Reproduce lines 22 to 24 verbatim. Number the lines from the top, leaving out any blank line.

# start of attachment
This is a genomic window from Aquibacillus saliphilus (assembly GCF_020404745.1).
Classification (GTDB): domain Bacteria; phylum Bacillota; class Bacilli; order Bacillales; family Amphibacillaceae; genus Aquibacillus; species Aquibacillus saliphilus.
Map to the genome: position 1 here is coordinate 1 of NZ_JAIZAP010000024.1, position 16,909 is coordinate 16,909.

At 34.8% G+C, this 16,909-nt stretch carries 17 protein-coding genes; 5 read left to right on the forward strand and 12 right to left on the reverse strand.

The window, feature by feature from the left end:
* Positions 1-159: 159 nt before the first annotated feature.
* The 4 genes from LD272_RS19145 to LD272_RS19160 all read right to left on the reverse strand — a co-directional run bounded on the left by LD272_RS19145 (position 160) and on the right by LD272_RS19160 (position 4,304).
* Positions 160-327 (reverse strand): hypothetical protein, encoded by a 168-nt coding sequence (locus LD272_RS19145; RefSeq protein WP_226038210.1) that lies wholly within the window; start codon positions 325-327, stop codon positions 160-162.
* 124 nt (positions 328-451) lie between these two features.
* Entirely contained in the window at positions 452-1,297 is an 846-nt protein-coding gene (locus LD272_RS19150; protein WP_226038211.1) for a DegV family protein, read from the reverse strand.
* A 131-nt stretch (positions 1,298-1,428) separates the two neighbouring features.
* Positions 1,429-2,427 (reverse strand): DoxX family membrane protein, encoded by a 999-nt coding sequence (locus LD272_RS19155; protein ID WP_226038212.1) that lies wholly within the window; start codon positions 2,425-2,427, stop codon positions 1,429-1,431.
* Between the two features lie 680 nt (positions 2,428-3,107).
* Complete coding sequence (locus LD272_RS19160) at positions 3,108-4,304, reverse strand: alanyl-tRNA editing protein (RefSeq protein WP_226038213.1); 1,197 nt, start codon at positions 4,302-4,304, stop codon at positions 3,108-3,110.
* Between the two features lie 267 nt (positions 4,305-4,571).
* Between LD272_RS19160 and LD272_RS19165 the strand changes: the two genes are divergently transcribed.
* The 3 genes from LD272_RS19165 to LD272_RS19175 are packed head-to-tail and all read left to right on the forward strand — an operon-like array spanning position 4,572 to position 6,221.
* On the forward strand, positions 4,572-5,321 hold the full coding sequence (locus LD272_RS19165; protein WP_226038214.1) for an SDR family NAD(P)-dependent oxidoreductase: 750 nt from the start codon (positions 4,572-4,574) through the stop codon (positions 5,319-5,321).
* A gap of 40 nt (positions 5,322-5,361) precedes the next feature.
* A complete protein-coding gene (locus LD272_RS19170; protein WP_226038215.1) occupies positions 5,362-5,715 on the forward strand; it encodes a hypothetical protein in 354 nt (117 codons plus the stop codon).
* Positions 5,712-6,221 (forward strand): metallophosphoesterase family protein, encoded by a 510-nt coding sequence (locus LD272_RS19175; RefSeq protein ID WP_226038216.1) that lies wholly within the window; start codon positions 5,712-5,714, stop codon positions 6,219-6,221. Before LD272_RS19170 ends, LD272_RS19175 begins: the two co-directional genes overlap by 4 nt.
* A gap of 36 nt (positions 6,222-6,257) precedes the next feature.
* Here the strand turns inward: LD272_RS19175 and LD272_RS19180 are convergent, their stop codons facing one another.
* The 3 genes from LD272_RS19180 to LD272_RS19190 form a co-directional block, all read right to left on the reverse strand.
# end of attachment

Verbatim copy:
* A gap of 36 nt (positions 6,222-6,257) precedes the next feature.
* Here the strand turns inward: LD272_RS19175 and LD272_RS19180 are convergent, their stop codons facing one another.
* The 3 genes from LD272_RS19180 to LD272_RS19190 form a co-directional block, all read right to left on the reverse strand.